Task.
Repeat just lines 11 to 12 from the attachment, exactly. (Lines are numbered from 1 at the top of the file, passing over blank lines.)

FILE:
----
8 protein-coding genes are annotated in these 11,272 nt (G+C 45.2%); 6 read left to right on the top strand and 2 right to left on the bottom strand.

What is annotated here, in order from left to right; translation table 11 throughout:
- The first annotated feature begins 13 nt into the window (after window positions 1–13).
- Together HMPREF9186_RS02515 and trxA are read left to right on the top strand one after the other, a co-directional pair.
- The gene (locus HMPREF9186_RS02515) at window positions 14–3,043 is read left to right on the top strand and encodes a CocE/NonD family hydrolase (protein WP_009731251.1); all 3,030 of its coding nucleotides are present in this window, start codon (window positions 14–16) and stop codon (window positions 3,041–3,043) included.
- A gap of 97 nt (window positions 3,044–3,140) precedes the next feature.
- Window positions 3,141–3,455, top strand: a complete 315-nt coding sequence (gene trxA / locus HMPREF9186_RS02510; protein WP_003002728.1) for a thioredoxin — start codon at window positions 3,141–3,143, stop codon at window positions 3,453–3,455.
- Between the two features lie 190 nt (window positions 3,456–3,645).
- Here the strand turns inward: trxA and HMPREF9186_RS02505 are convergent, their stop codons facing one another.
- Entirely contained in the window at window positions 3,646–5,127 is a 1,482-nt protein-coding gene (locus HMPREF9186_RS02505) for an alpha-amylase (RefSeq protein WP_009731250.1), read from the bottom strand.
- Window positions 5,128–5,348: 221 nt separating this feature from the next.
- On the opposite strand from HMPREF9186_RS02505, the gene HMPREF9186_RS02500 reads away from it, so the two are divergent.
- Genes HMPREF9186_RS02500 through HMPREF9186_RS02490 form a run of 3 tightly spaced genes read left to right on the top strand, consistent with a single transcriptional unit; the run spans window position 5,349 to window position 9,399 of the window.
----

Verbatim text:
- Window positions 5,128–5,348: 221 nt separating this feature from the next.
- On the opposite strand from HMPREF9186_RS02505, the gene HMPREF9186_RS02500 reads away from it, so the two are divergent.